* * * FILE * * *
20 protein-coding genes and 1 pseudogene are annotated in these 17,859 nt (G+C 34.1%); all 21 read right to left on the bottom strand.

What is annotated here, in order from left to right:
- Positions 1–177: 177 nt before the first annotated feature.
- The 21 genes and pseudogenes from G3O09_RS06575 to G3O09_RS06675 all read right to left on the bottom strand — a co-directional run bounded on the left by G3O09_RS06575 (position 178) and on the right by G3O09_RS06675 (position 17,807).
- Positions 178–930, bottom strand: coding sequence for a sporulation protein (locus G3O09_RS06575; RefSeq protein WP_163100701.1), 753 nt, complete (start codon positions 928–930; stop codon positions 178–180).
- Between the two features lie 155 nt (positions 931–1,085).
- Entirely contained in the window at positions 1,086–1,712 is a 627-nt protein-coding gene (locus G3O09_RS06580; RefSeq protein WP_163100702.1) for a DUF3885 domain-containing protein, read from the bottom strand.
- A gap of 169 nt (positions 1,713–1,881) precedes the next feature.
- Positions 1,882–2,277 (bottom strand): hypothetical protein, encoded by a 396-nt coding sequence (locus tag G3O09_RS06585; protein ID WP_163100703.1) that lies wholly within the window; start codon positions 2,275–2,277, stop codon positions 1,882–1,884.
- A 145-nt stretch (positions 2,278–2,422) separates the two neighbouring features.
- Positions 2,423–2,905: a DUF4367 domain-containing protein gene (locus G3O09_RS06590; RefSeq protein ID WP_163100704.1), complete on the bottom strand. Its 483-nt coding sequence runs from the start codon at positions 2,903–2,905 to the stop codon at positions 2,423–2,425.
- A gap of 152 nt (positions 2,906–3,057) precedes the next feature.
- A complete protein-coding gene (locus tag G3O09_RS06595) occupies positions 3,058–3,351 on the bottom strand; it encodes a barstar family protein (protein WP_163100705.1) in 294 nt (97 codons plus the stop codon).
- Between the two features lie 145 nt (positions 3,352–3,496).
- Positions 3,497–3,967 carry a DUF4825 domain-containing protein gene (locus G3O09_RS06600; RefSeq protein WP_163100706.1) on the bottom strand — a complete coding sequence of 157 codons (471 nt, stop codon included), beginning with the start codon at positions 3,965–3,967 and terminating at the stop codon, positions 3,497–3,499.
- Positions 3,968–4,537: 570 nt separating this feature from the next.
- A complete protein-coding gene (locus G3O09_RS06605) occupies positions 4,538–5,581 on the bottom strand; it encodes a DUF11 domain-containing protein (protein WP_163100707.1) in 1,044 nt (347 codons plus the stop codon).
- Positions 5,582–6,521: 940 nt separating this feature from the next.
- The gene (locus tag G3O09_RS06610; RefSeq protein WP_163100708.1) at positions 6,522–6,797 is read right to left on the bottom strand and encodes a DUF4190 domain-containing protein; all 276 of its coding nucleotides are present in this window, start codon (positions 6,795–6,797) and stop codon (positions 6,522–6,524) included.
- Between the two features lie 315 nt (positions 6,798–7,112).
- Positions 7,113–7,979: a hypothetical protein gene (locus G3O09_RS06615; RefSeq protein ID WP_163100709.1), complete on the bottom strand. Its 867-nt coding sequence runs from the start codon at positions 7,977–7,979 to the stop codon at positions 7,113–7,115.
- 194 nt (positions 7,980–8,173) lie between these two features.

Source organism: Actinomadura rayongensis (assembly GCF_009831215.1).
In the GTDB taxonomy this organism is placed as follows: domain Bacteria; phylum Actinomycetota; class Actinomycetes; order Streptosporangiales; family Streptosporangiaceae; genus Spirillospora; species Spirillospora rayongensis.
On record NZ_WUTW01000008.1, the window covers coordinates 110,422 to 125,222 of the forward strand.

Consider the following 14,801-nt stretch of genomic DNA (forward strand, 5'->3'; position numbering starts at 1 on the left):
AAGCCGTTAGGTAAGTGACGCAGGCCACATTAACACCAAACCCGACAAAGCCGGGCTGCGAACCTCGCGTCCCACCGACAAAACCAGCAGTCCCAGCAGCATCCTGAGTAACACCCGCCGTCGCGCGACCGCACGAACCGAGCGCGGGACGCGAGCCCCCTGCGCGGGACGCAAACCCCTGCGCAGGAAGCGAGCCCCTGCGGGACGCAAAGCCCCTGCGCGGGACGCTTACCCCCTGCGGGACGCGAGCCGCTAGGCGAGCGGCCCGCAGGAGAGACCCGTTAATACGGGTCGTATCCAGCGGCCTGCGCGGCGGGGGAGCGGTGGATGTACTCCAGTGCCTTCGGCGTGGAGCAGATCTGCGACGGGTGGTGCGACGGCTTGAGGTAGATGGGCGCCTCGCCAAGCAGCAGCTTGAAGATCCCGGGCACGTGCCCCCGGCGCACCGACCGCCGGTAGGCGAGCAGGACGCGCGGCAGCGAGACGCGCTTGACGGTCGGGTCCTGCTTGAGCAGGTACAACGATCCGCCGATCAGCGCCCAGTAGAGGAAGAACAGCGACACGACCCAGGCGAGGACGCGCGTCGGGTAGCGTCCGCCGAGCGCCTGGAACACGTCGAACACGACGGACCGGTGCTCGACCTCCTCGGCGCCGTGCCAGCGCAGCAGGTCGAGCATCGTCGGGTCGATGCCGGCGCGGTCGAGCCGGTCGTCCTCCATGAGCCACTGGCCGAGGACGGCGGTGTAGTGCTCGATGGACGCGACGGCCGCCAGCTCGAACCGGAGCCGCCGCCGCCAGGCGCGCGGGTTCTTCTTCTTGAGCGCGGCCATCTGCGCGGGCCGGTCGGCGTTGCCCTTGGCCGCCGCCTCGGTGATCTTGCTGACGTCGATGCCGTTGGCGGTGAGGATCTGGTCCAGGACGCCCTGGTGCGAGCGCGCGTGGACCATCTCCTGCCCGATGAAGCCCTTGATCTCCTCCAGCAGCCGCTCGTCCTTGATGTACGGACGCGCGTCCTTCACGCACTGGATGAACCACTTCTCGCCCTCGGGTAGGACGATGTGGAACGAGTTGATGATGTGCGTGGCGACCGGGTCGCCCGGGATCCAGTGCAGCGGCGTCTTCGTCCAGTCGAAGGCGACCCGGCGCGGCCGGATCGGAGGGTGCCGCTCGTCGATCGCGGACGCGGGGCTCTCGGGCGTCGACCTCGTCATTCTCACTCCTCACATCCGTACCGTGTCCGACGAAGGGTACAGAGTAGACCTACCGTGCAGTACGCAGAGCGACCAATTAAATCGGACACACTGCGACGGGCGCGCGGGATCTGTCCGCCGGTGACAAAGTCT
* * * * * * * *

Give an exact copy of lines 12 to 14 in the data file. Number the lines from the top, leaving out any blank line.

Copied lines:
- A gap of 152 nt (positions 2,906–3,057) precedes the next feature.
- A complete protein-coding gene (locus tag G3O09_RS06595) occupies positions 3,058–3,351 on the bottom strand; it encodes a barstar family protein (protein WP_163100705.1) in 294 nt (97 codons plus the stop codon).
- Between the two features lie 145 nt (positions 3,352–3,496).